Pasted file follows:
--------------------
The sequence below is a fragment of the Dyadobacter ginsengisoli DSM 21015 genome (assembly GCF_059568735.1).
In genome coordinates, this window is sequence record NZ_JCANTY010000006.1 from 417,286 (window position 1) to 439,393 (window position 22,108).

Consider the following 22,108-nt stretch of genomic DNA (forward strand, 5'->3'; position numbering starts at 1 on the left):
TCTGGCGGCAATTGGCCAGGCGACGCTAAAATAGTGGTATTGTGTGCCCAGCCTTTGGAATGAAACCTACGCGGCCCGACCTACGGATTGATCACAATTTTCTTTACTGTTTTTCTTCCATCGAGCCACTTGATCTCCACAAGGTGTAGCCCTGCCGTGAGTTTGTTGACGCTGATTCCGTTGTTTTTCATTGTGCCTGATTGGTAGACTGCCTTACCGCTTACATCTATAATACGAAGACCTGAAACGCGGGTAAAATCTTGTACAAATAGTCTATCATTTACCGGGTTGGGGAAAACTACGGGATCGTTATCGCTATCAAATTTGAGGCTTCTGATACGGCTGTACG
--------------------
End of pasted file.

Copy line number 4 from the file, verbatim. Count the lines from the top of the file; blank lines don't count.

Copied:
TCTGGCGGCAATTGGCCAGGCGACGCTAAAATAGTGGTATTGTGTGCCCAGCCTTTGGAATGAAACCTACGCGGCCCGACCTACGGATTGATCACAATTTTCTTTACTGTTTTTCTTCCATCGAGCCACTTGATCTCCACAAGGTGTAGCCCTGCCGTGAGTTTGTTGACGCTGATTCCGTTGTTTTTCATTGTGCCTGATTGGTAGACTGCCTTACCGCTTACATCTATAATACGAAGACCTGAAACGCGGGTAAAATCTTGTACAAATAGTCTATCATTTACCGGGTTGGGGAAAACTACGGGATCGTTATCGCTATCAAATTTGAGGCTTCTGATACGGCTGTACG